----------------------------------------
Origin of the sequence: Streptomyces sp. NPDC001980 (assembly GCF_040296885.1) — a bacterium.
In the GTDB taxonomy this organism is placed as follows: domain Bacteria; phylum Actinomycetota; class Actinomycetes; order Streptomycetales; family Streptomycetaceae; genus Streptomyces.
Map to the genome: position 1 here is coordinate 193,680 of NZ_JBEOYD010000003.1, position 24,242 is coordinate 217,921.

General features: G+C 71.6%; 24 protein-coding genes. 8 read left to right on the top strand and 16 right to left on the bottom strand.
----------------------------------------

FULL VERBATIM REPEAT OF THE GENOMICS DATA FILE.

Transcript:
Origin of the sequence: Streptomyces sp. NPDC001980 (assembly GCF_040296885.1) — a bacterium.
In the GTDB taxonomy this organism is placed as follows: domain Bacteria; phylum Actinomycetota; class Actinomycetes; order Streptomycetales; family Streptomycetaceae; genus Streptomyces.
Map to the genome: position 1 here is coordinate 193,680 of NZ_JBEOYD010000003.1, position 24,242 is coordinate 217,921.

General features: G+C 71.6%; 24 protein-coding genes. 8 read left to right on the top strand and 16 right to left on the bottom strand.